As security expert and Chief Technology Officer at IBM Resilient Bruce Schneier puts it in his blog: “Encryption should be enabled for everything by default, not a feature you turn on only if you’re doing something you consider worth protecting.”
“This is important. If we only use encryption when we’re working with important data, then encryption signals that data’s importance. If only dissidents use encryption in a country, that country’s authorities have an easy way of identifying them. But if everyone uses it all of the time, encryption ceases to be a signal.”
Even if you don’t mind the thought of other people rifling through your folders of GIFs and angry letters to your Internet Service Provider, any device you own contains a wealth of information about you that’s best kept private, from contacts to browsing histories.
“Whether you think it worth doing is really whether you think your device has valuable data,” says Professor Woodward. “You’d be surprised what you do have: Contacts, emails, passwords. People underestimate the value of these to criminals. So, on the whole I think it is worth doing.”
You’re building a wall between everything on your phone or computer, and anyone else who might want to look at it who isn’t you. The good news is, encryption has become so important that a lot of devices now include it by default, so you don’t necessarily need to do anything to stay protected.
Encrypting your data
iOS has been encrypting data for years, and encryption is now switched on by default in macOS as well: To check, open System Preferences, click Security & Privacy, then open the FileVault tab. If encryption isn’t enabled, you can start the process here, and Apple has more information on its official support page.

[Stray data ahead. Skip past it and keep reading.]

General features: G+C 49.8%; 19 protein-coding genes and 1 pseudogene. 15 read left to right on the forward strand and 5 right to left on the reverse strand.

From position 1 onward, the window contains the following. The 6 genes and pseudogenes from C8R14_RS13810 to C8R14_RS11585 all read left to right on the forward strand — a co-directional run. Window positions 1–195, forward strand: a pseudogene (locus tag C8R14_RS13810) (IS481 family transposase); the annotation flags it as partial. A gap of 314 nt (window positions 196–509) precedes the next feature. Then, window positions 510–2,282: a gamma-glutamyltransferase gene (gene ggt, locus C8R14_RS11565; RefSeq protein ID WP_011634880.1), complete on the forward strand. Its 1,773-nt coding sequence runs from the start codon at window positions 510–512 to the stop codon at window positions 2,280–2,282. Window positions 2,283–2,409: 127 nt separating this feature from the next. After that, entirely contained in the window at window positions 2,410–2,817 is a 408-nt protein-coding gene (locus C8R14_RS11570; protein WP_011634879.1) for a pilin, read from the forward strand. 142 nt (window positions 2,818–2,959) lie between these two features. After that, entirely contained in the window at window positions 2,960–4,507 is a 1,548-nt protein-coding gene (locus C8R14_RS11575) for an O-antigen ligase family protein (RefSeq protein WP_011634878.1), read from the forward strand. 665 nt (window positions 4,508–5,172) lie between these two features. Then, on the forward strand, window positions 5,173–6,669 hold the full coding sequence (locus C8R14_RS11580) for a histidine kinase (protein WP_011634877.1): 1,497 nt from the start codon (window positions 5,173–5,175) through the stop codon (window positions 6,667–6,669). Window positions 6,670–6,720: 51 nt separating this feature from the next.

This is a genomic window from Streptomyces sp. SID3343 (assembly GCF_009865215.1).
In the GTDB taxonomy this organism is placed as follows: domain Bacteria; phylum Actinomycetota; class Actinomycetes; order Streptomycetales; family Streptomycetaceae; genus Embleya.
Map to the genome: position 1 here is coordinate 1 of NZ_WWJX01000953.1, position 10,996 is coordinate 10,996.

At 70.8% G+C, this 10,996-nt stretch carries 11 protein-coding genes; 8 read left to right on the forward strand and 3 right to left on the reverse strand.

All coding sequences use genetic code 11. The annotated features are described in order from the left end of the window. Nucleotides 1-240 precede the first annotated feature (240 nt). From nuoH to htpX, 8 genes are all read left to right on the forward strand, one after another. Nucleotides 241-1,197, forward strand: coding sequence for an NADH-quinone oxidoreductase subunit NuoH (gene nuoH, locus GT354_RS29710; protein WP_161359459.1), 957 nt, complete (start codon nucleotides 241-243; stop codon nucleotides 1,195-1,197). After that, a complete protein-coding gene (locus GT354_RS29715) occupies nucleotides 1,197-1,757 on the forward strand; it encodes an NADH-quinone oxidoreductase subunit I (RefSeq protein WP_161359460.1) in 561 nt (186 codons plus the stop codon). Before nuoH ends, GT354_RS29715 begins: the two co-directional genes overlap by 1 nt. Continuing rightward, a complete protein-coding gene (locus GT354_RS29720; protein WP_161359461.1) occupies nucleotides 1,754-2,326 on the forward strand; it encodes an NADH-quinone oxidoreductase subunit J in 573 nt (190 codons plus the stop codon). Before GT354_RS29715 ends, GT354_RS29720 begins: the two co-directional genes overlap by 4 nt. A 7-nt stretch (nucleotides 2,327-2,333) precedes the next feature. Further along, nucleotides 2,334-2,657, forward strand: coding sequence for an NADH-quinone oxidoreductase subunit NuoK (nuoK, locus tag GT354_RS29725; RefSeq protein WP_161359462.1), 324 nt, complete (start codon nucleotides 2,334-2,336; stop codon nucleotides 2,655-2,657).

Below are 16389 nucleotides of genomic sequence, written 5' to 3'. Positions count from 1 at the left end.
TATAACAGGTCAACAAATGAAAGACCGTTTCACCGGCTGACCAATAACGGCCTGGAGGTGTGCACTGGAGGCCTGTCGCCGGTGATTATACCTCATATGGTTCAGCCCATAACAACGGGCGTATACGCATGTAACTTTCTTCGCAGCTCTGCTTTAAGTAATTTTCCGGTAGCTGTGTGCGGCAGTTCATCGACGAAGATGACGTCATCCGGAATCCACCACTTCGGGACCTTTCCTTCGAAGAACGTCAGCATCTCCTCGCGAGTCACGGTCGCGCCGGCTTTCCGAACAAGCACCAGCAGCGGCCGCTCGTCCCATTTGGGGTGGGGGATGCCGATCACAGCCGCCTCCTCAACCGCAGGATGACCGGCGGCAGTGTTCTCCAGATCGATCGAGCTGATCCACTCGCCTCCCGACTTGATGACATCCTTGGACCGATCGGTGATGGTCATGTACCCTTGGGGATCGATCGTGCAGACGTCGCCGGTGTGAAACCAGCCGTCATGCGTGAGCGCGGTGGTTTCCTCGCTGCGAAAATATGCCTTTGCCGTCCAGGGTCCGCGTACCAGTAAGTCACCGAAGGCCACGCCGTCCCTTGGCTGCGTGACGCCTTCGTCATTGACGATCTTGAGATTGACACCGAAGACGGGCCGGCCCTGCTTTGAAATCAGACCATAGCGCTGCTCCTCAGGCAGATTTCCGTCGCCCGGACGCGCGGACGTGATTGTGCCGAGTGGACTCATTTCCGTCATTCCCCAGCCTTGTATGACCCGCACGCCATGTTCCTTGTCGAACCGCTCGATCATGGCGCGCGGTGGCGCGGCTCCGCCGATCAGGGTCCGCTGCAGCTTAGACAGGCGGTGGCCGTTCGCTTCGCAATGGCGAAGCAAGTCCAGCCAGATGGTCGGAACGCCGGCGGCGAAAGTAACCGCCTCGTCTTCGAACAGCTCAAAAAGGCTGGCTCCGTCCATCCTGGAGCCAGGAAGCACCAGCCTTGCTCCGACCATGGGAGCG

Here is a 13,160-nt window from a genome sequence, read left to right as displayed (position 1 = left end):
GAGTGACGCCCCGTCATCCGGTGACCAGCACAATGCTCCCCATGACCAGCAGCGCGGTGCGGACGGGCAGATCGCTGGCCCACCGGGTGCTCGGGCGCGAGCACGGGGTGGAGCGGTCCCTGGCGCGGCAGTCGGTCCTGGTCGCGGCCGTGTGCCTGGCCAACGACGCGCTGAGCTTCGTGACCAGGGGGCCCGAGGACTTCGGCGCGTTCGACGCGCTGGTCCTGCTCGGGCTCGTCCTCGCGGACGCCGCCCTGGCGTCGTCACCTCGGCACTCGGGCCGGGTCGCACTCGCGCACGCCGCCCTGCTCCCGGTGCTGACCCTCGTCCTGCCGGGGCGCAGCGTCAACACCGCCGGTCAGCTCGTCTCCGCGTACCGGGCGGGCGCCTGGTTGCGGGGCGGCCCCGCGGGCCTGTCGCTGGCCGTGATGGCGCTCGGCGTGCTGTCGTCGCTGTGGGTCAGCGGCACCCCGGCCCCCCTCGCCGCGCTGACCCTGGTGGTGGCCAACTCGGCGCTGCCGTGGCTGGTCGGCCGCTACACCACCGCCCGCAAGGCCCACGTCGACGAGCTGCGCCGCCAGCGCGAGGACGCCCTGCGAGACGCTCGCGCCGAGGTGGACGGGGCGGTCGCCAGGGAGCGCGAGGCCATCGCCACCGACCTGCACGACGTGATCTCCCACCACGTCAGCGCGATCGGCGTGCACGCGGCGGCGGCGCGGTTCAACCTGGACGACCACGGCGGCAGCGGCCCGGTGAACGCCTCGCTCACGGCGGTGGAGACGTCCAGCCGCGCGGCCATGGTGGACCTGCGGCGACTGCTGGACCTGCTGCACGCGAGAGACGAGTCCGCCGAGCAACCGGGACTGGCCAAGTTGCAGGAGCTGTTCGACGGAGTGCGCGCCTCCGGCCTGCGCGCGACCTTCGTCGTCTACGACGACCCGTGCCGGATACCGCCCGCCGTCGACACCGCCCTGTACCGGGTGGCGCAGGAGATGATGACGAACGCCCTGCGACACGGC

After lagging behind iPhones for several years, just about all new Android devices are also now encrypted by default, as long as they’re running Android 6.0 Marshmallow or later. If your Android device isn’t encrypted, and can be encrypted with its current OS version, then you’ll find the option by tapping the Security link in Settings.
That just leaves Windows—some PCs that ship with Windows 10 come with something called Device Encryption enabled, as long as you set it up and sign in with a Microsoft account. To check if this applies to you, from Settings click System then About and see if there’s a Device Encryption section at the bottom.
If you don’t have Device Encryption on your machine then the next option is BitLocker—but that requires upgrading to Windows 10 Pro. You may think the $100 is worth it, but free options, like the open source VeraCrypt, are available as well.
We’re not going to go into too much detail about the data traveling to and from your devices, but encryption applies here too—with encryption in place, if someone should intercept the data going to or leaving from your computer, they won’t be able to make sense of it.
A lot of apps apply encryption by default, and it’s also added when you connect to HTTPS sites such as Facebook, Gmail, Amazon and many others. Adding a password to your Wi-Fi network at home encrypts the data moving across it, and if you’re using a public Wi-Fi network that anyone can access you should consider installing a VPN to encrypt your data and keep it scrambled.
Finally, it’s important to remember that nothing keeps your devices 100 percent protected, not even encryption (though it of course goes a long way towards doing that)—don’t think because your phone or laptop is encrypted you can become complacent about all the other precautions you need to put in place to stay safe.